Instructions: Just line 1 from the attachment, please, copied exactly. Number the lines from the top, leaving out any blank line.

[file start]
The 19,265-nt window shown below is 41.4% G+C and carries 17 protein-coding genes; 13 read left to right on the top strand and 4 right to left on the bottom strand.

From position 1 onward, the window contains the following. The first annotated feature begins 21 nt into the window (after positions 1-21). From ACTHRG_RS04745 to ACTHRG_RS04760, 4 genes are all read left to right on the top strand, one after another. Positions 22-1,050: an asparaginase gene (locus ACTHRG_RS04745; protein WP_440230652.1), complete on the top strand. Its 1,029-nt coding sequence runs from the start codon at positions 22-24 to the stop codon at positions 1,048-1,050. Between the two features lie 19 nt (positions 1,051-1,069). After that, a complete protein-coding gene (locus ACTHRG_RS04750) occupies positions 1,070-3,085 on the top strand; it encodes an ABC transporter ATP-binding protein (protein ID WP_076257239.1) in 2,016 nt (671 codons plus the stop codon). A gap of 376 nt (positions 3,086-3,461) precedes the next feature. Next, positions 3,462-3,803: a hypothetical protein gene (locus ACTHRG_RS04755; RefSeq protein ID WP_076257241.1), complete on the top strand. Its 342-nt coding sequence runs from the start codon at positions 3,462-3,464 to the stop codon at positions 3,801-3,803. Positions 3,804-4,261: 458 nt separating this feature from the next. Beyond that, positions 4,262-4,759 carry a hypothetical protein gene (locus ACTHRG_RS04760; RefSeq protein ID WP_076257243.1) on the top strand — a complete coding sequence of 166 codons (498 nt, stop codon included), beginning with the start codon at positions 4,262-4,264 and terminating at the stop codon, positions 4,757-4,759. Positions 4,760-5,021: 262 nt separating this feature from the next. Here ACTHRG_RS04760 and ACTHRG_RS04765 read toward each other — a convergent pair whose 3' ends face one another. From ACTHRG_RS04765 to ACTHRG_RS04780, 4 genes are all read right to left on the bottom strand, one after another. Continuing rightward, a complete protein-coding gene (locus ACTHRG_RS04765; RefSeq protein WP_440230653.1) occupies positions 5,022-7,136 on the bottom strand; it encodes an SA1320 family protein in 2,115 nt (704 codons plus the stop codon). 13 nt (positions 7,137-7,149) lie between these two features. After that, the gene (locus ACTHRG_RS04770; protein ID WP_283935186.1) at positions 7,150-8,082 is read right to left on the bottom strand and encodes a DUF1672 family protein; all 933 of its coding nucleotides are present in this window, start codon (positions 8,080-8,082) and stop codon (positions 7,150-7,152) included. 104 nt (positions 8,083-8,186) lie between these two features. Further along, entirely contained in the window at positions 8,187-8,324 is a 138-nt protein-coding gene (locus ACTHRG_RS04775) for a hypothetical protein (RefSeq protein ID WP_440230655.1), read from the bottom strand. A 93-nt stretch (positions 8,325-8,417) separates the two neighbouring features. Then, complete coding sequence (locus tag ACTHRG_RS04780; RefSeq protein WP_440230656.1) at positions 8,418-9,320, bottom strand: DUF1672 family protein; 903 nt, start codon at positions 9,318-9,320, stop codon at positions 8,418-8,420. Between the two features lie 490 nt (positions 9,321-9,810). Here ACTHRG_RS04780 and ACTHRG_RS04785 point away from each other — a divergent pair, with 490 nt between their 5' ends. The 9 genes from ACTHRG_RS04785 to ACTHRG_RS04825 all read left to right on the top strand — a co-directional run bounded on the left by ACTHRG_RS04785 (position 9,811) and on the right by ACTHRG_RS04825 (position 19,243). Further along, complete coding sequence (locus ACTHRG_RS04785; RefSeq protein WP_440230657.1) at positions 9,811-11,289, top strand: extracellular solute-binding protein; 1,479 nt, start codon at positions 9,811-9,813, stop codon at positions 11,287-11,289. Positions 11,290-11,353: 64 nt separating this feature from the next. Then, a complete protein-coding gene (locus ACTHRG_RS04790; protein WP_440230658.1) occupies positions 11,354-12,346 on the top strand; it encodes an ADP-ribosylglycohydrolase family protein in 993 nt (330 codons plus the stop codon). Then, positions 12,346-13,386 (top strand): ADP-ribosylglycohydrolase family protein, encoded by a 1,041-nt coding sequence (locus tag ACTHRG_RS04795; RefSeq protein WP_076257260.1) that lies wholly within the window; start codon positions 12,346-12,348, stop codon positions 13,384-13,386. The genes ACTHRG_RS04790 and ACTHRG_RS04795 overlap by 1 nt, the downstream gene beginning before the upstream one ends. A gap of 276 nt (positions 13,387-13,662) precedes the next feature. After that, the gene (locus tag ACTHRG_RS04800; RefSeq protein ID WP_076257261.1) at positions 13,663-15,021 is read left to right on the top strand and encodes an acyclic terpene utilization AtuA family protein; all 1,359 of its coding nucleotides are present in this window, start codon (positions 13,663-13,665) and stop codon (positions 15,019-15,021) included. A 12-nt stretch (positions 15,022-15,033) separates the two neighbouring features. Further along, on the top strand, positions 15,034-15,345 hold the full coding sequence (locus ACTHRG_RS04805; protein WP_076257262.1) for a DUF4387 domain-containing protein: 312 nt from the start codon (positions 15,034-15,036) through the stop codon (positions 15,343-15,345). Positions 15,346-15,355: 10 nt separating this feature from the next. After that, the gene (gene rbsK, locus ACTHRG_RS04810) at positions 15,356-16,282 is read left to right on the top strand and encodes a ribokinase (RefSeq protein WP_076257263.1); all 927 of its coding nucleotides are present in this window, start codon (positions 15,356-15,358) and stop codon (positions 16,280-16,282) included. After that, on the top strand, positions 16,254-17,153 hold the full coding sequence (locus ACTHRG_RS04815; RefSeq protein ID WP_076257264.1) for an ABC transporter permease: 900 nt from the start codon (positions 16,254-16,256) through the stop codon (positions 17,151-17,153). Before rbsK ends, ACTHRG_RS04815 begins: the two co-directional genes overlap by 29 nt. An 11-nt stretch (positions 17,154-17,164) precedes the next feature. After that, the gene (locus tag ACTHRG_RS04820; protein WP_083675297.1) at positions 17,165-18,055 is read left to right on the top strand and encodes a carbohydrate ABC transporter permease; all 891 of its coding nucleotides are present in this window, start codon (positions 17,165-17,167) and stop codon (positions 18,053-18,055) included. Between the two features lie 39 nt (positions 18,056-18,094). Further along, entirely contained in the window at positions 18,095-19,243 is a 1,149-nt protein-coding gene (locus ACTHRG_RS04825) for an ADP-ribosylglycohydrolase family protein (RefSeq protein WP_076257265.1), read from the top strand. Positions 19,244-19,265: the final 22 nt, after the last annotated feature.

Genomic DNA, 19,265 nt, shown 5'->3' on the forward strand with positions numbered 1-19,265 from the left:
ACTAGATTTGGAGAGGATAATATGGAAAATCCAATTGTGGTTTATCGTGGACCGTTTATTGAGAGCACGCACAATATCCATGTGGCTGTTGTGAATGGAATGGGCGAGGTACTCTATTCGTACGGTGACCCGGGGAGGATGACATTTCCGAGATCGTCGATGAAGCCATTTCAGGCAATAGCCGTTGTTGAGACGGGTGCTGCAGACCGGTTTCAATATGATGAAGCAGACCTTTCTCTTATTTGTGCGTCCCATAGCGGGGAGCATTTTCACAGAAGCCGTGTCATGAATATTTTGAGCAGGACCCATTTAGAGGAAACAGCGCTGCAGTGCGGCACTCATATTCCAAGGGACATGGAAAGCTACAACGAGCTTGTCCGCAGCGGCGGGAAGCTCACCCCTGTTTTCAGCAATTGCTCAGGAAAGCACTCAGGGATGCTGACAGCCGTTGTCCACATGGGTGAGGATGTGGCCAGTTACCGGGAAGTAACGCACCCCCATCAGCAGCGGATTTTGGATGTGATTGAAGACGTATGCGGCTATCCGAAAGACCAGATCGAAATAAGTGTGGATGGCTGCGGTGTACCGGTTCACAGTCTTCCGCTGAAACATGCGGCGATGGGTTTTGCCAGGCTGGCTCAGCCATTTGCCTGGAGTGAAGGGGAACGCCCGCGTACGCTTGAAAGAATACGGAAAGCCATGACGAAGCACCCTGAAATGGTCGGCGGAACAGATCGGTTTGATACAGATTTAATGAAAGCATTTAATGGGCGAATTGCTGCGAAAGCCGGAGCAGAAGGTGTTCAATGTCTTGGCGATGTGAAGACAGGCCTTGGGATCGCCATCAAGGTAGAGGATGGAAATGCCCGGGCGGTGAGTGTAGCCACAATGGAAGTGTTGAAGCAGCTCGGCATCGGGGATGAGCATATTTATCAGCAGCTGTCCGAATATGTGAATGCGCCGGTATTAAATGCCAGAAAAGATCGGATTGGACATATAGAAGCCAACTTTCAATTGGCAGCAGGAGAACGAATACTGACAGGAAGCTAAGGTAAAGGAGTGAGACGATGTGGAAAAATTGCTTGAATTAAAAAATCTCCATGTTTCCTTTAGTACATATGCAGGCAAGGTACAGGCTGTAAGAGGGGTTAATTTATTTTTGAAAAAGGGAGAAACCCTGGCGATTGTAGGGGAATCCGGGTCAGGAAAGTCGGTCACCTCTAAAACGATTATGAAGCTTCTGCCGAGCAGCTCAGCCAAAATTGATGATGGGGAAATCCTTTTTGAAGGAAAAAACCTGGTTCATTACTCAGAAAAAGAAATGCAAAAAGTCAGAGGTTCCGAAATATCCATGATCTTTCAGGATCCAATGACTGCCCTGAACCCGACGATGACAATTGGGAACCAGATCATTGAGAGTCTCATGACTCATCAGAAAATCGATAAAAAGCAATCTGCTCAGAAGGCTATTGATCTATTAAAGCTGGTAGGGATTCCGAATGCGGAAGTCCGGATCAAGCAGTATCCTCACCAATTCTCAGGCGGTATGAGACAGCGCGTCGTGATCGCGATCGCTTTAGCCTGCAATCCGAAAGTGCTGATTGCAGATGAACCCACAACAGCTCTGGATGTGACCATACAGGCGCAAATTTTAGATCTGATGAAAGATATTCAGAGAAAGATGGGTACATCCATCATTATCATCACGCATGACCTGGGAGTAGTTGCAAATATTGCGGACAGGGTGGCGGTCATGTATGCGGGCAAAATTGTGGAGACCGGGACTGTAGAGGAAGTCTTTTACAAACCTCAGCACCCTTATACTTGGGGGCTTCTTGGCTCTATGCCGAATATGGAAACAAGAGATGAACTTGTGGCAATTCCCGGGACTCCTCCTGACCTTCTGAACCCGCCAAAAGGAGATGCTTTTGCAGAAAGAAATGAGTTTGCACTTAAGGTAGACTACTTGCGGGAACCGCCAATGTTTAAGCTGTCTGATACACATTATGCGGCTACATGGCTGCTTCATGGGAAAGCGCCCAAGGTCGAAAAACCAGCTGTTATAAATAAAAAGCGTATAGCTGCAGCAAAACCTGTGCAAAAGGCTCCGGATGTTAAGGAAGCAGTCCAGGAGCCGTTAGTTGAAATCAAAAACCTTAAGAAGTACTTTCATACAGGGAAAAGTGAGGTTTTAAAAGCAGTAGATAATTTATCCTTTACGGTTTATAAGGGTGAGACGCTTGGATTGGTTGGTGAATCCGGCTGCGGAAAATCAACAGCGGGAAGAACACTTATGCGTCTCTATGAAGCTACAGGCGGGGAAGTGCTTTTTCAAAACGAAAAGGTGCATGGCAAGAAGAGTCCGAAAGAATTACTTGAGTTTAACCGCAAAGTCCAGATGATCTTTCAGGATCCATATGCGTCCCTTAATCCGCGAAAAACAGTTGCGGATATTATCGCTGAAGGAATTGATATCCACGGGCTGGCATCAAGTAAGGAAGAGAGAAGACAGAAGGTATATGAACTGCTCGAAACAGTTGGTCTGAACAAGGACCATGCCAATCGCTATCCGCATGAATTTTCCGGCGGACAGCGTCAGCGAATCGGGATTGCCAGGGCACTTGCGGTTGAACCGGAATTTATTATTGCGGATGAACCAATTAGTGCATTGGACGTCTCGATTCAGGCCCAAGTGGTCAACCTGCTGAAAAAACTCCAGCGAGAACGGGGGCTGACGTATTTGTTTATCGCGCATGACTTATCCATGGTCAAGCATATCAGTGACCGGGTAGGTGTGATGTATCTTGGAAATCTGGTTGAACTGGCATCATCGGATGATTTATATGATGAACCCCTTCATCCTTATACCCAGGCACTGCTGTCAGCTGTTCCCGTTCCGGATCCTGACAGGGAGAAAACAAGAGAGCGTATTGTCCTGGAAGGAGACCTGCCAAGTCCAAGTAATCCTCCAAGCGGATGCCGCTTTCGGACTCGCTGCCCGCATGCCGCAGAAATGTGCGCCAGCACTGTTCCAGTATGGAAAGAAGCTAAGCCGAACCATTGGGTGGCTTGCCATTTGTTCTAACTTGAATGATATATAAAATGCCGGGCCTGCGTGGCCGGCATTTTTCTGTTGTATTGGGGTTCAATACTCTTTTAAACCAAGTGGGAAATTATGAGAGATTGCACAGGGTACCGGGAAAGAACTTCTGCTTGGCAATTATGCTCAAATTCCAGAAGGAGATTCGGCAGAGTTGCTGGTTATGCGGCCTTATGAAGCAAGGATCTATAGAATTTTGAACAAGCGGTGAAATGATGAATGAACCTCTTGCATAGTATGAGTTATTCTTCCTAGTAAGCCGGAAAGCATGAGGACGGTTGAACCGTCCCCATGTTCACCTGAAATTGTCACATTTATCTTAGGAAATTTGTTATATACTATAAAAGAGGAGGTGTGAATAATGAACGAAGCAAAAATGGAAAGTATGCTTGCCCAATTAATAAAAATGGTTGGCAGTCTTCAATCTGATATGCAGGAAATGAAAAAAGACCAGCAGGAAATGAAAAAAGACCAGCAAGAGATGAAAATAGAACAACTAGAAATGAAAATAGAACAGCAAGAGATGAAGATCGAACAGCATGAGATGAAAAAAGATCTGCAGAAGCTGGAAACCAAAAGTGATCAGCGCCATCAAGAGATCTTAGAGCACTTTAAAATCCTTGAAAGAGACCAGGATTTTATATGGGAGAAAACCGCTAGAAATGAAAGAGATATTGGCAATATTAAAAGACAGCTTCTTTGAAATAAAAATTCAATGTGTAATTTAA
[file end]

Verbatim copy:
The 19,265-nt window shown below is 41.4% G+C and carries 17 protein-coding genes; 13 read left to right on the top strand and 4 right to left on the bottom strand.